Thursday, June 27, 2024

Boldness in Evangelism (Phil. 1:14)

Bible study requires us to look for things that are repeated. As a teacher, I know the power of repetition. It's as if I really want people to catch on to what I'm saying. I'll repeat things over and over again because repetition reinforces the message. 

Have you ever noticed how often Scripture uses repetition? Here's an example I accidentally stumbled upon this morning. I was reading Phil. 1:1-14 when I saw how Paul repeated the word "all." 

That's a lot of emphasis. You get the impression that he wanted his readers (and us) to pay attention to something. Look at how important that little adjective "all" is:

  • all the saints (verse 1)
  • all my remembrance of you (verse 3)
  • every prayer of mine (verse 4)
  • for you all (verse 4)
  • about all of you (verse 7)
  • you are all partakers with me of grace (verse 7)
  • I yearn for you all (verse 8)
  • all discernment (verse 9)
  • the whole imperial guard (verse 13)
  • to all the rest (verse 13)

That's why, when I came to verse 14, I was a bit taken aback to read, not "all," but "most." Writes Paul, "Everyone around here, including all the soldiers over at the barracks, knows that I'm in prison because I am a Christian. And because of my chains, most of the Christians here seem to have lost their fear and have become more and more bold in telling others about Christ." 

Notice that he doesn't say "All of the Christians.' He says "Most of the Christians." The majority, yes, but not ALL. There were exceptions. Some held back. Some remained fearful. Some were still intimidated.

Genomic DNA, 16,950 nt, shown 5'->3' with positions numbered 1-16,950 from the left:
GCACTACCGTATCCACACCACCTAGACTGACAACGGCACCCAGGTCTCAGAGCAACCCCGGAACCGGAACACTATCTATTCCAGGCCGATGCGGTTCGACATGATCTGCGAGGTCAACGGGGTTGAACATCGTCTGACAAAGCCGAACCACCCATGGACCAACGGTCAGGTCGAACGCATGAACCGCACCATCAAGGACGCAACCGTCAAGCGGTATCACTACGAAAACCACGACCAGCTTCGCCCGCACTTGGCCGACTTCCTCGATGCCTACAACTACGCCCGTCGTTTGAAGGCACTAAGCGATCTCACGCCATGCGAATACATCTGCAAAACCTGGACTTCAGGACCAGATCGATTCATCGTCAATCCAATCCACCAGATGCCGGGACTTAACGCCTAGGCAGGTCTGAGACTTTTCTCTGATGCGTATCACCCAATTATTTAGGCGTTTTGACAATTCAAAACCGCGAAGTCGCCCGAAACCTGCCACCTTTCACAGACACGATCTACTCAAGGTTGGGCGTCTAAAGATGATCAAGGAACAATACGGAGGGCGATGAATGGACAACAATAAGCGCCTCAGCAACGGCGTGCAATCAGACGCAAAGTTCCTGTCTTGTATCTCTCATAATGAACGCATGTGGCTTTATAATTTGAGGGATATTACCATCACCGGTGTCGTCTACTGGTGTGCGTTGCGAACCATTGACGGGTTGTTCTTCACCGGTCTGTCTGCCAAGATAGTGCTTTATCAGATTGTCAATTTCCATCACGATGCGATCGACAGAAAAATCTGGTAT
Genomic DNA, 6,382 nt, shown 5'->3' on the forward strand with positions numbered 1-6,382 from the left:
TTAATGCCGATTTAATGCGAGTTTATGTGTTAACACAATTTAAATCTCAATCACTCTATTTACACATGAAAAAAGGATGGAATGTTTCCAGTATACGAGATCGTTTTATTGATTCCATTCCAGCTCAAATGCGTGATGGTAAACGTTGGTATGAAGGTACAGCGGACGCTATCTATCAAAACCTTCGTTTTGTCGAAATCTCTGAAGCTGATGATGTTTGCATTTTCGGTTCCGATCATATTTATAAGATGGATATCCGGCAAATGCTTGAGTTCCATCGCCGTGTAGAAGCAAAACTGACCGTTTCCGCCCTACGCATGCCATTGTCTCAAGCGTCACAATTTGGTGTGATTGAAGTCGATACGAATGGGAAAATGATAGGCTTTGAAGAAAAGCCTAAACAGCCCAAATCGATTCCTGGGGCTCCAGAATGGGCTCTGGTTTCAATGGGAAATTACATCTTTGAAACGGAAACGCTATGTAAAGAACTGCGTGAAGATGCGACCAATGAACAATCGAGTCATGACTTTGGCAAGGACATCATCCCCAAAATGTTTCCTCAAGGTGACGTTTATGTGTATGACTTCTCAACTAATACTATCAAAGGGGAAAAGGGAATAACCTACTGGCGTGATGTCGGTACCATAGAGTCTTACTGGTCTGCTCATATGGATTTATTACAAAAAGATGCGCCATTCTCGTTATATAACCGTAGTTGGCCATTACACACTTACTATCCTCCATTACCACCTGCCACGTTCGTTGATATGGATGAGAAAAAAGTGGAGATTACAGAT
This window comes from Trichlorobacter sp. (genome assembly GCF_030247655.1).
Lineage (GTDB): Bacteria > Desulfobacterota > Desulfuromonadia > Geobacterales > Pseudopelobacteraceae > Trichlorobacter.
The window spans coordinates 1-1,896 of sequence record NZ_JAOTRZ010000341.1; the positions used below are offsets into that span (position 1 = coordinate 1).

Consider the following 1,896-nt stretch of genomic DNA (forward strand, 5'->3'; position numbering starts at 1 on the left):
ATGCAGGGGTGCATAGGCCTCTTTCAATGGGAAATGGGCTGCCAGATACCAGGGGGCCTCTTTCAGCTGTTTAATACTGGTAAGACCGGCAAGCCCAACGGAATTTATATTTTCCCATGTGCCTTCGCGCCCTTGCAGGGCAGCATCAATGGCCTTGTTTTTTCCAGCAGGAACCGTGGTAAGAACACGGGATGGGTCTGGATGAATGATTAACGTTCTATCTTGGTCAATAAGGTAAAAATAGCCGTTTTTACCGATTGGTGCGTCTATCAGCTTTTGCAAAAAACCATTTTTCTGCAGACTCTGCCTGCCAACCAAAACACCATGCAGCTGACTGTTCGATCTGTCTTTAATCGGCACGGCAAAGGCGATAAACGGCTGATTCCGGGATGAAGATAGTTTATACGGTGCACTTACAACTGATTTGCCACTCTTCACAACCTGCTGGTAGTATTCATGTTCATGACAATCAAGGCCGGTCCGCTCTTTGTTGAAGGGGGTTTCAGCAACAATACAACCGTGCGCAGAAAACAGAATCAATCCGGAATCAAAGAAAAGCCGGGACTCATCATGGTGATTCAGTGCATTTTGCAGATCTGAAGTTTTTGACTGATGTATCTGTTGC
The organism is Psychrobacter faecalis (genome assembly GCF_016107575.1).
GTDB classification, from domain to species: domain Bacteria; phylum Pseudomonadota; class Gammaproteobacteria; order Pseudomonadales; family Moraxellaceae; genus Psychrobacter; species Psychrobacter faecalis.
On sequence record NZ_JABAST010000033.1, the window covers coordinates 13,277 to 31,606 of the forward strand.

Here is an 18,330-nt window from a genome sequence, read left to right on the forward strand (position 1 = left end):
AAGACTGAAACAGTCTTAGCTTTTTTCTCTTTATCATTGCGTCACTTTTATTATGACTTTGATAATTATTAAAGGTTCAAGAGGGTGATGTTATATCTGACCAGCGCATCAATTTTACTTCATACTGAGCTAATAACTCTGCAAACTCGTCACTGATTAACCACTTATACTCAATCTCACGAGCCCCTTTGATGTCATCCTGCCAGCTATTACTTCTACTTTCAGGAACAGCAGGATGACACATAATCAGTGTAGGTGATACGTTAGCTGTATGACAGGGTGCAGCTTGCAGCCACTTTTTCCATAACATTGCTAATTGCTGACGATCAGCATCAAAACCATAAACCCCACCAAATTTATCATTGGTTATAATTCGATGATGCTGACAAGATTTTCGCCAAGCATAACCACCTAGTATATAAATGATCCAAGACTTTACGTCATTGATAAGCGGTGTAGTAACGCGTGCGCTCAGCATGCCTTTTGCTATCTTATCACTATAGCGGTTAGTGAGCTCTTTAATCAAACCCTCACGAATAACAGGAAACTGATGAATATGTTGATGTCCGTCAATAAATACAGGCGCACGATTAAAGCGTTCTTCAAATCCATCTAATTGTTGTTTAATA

What's the lesson here? I honestly don't know. Maybe Paul's words are a reminder that the work of evangelism oftentimes requires courage and personal risk. "Why, if I do this, I could be thrown in jail like Paul!" We read later in the same letter that Epaphroditus's ministry to Paul was almost at the expense of his own life. He had hazarded everything in order to fulfill his commission. In our work in Ethiopia, an Ethiopian colleague of mine was murdered in his sleep for serving as one of my translators. James was only 24 when he was killed. He knew the risk and was fully prepared to meet it. Little wonder that Paul tells us to "continue to hold such people in esteem" (2:29). 

When I think of men like Paul, Epaphroditus, and James, I think of such old-fashioned words as guts, fortitude, and strength of character. These men didn't run and hide. They stood. And the Lord stood right beside them.

To which group do you belong? Do I belong? To those who became bold and spoke up? Or to those who remained afraid?